During the Meknes International Festival of Animated Cinema (FICAM), acclaimed French animation director Michel Ocelot (Kirikou and the Sorceress, Azur & Asmar, 2019 César Award winner Dilili in Paris) revealed that his next film’s story would begin there, in Morocco. Ocelot talked about his career, filmmaking and the state of the world during intimate session which saw the septuagenarian storyteller addressing attendees from a pillow on the floor.
After exploring Belle Époque Paris through the eyes of a young girl from New Caledonia (a French territory in the Pacific Ocean) who is brought to the capital as part of a “human zoo” in Dilili, Ocelot’s untitled new project will follow a princess whose adventure begins in Morocco.
“It is inspired by tales gathered a doctor named [Françoise] Legey, who worked in Moroccan palaces in the ‘20s and ‘30s … My next film sets out from Morocco and goes on to Istanbul,” Ocelot told attendees.
“The danger in trying to sell a Moroccan animated movie abroad is losing the identity. You have to be both Moroccan and international,” he noted.
Born in France, Dr. Legey received her medical degree in the early 1900s, and became the first modern qualified female physician to practice in Morocco in 1909. Over her 25-plus-year career, Legey treated thousands of patients and helped set up dispensaries and maternity hospitals in several towns. She wrote The Folklore of Morocco (published in France in 1926 and translated to English in 1935), bringing country’s unique stories to a wider European audience and helping preserve them in the face of encroaching globalization.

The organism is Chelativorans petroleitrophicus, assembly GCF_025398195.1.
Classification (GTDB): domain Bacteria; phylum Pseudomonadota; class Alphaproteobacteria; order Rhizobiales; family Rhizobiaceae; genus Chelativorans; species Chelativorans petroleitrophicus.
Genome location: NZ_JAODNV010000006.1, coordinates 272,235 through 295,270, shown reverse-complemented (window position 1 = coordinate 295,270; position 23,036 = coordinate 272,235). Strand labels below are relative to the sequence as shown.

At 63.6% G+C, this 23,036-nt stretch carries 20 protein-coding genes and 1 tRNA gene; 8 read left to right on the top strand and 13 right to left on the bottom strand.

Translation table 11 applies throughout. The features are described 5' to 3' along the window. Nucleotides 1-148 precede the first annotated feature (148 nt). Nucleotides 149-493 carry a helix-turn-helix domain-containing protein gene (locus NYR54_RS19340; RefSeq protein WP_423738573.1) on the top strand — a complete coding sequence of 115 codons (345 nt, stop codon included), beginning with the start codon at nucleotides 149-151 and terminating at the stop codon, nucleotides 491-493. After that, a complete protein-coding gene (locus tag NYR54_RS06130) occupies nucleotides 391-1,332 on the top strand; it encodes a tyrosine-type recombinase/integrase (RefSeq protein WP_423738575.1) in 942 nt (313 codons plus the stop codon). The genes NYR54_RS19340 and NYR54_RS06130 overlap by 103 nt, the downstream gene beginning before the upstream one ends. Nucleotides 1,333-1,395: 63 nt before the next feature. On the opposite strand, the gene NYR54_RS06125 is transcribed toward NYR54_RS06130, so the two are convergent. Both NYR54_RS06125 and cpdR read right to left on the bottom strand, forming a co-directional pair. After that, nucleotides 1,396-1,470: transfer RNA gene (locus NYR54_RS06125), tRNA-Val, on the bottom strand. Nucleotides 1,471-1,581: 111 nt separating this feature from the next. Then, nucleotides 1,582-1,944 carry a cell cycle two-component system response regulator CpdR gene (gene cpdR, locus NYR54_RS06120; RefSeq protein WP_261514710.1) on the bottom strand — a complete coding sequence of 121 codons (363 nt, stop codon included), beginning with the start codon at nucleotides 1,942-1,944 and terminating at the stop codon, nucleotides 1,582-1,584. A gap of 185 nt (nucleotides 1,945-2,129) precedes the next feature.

Born on the French Riviera, writer and director Ocelot has earned more than 20 prestigious accolades over the course of his career. These include the César Award for Best Animated Feature (Dilili in Paris, 2019) and Short (The Legend of the Poor Hunchback, 1983) as well as additional nominates in both categories; the BAFTA for Best Animated Film (The 3 Inventors, 1981); three awards from Annecy, including the Grand Prix (Kirikou and the Sorceress, 1999); Goya for Best Animation nomination (Azur and Asmar, 2008) and Cannes Palme d’Or short film nomination (Les quatre Voeux du Vilain et de sa femme, 1987).